-1

Given the (old) debate over whether Singletons are overused/abused/are worth it - would it be a bad idea to inject the dependencies as default parameters? In this way, we could get rid of defining singletons for the dependency container registry for the corresponding interfaces - while still leaving the objects in question testable - all one needs to do is to explicitly inject a mock as the dependency when Unit Testing such classes.

Example:

public class Foo
{
    IDoSomething x;
    Foo(IDoSomething x = null)
    {
        this.x = x ?? new DoSomething()
    }
}

public class DoSomething : IDoSomething
{
   ...
}

in Program.cs
services.AddSingleton(IDoSomething, DoSometing);

This way I am rid of holding singletons throughout my app, without losing testability.

public class FooTests
{
    Foo SUT;
    Mock<Foo> FooMock;
    FooTests() 
    {
        FooMock = new Mock<Foo>();
        FooMock.Setup(...);
        SUT = new Foo(FooMock.Object);
    }
}

Giving it a second thought, if I require a singleton (if I need to assure no 2 instances exist for this object) than it's more like a matter of defining the lifetime of that instance (singleton, scoped, transaction). In other words, there should be nothing wrong in injecting a dependency as a mandatory parameter - and properly registering the instantiation type at the dependency container.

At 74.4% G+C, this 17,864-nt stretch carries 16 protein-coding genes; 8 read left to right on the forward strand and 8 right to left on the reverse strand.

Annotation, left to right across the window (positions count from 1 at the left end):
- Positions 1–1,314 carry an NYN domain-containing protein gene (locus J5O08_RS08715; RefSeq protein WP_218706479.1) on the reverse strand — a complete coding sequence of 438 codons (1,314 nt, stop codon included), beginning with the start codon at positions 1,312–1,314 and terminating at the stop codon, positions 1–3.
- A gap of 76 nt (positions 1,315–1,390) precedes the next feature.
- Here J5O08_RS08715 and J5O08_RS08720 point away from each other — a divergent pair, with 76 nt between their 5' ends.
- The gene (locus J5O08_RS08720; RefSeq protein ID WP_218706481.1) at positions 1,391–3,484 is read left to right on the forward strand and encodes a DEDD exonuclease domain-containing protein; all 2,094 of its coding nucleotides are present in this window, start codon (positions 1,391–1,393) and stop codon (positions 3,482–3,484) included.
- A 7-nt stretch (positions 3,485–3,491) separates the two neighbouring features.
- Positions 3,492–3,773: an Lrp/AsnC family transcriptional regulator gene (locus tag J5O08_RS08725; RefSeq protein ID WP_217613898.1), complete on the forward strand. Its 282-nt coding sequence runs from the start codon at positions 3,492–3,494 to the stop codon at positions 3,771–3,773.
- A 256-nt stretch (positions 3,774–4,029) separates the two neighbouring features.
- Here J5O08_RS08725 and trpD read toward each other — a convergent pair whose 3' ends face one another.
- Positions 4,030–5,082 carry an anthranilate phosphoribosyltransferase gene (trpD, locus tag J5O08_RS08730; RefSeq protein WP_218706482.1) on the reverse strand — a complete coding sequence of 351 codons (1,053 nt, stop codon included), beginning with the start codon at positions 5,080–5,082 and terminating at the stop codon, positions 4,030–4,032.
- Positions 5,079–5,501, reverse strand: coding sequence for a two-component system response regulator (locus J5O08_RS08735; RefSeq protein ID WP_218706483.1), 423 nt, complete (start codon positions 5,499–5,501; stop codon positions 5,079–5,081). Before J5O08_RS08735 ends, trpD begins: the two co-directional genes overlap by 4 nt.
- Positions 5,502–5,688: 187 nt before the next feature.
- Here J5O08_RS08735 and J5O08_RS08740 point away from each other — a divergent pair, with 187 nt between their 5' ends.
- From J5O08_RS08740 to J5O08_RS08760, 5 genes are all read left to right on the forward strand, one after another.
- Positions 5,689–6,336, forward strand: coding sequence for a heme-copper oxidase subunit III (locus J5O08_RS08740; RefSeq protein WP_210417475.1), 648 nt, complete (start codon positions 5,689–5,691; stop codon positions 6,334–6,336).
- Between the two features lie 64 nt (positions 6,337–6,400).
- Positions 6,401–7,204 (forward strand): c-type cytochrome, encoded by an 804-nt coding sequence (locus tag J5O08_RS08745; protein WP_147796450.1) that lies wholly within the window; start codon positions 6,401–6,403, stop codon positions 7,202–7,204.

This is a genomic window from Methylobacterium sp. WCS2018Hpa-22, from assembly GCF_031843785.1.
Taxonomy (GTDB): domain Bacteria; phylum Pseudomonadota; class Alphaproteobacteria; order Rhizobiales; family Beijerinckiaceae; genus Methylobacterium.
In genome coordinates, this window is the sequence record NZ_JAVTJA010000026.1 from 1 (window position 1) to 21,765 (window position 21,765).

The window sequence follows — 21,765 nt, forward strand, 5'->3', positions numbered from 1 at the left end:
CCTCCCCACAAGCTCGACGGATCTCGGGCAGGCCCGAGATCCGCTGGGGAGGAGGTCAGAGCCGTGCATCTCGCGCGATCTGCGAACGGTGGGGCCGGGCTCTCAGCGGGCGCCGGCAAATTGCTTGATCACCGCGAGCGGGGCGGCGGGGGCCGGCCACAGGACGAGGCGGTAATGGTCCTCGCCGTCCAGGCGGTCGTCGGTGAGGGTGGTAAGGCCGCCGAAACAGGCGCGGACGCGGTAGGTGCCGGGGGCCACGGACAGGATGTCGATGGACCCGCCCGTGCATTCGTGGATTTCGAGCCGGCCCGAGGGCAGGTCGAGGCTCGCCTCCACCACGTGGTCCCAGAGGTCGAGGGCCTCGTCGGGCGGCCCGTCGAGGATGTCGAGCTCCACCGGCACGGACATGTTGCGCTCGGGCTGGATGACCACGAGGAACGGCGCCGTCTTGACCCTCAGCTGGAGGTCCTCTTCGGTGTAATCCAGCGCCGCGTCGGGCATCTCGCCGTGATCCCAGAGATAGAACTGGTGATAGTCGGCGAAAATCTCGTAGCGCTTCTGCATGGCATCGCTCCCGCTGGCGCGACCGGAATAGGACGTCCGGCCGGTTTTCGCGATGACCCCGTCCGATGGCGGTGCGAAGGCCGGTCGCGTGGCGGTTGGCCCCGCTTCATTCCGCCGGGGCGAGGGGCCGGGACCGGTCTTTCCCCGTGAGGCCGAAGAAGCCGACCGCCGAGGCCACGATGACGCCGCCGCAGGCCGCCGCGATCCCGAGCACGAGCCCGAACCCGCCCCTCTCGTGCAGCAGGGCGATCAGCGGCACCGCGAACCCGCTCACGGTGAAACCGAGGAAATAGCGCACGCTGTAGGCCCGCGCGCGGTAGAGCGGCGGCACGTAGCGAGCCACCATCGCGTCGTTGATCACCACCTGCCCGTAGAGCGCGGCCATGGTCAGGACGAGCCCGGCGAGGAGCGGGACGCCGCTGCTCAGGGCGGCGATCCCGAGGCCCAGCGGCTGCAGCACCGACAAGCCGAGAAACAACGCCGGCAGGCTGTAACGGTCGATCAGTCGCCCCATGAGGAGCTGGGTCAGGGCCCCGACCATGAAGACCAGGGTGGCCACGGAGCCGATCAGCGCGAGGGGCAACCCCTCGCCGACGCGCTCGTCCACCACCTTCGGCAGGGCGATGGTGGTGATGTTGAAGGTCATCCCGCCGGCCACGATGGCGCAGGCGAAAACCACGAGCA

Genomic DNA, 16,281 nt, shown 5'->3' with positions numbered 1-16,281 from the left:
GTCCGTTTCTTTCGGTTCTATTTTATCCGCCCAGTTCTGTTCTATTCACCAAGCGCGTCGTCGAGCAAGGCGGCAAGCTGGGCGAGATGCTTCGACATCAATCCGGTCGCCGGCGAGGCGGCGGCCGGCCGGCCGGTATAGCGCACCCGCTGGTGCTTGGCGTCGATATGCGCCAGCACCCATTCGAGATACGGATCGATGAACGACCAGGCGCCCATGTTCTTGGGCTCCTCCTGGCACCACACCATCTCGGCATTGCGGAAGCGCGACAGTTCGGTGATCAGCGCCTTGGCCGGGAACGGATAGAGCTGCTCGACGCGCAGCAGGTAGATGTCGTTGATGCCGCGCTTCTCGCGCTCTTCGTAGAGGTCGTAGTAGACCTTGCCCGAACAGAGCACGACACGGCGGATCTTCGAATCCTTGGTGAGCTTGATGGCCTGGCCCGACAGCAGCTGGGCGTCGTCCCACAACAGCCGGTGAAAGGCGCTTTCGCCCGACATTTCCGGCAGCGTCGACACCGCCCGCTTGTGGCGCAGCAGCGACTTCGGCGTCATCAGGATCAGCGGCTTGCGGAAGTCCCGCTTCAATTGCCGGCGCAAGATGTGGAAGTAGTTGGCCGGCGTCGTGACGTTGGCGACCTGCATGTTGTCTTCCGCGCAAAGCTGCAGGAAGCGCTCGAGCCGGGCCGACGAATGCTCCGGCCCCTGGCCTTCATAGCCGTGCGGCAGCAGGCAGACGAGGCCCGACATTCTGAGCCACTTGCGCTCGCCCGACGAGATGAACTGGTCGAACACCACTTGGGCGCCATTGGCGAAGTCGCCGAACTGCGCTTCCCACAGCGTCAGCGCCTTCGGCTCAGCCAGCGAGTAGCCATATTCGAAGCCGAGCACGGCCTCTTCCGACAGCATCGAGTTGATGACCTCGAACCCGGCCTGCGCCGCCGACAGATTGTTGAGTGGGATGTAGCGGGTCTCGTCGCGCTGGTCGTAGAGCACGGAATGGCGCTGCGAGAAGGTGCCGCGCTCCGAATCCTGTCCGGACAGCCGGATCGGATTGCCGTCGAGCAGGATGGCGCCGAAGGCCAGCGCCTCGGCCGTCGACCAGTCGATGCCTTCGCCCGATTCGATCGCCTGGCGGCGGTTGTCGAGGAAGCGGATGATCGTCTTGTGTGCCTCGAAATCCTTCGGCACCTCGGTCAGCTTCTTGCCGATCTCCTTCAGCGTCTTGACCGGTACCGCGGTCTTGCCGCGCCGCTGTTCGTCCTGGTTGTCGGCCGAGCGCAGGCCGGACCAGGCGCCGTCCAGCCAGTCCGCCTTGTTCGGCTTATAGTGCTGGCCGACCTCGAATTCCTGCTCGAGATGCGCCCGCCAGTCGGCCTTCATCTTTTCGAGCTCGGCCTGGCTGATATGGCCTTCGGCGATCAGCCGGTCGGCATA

2
  • What do you do if the DoSomething constructor itself wants some arguments? Commented May 24, 2022 at 7:03
  • @SebastianRedl: you mean it itself has external type dependencies ? yes I would be in trouble...
    – Veverke
    Commented May 24, 2022 at 8:11

3 Answers 3

2

In any reasonably sized codebase, the nested DI parameters are going to explode, which is going to bite you when you want to write those concrete constructors like that. Even if reasonable on a whiteboard, tyour idea does not pass the smell test in actual production code.

Based on that alone, it's probably worth letting go of this idea.

If you're going to be using singletons (which I advise against but never mind that), using a DI container is a better way to do so.

However, that doesn't explain why you're trying to make these optional parameters. What would be the benefit of deciding the concrete type DoSomething in the constructor, as opposed to deciding it when registering your DI container?

If multiple classes depend on the same dependency, you have to repeat the same concrete class over and over.

I don't see any upside to this. It seems to me that the only thing you're achieving is that you sidestep the DI container in favor of manually mapping (and tightly coupling) the concrete dependency types. That's a step in the wrong direction.

2
  • The motif behind my idea is: writing testable objects, without the need to rely on DI containers. In other words, each object will figure out this way or another how to construct its dependency - while the object will still be testable - because I left the door open to pass a mock as the dependency.
    – Veverke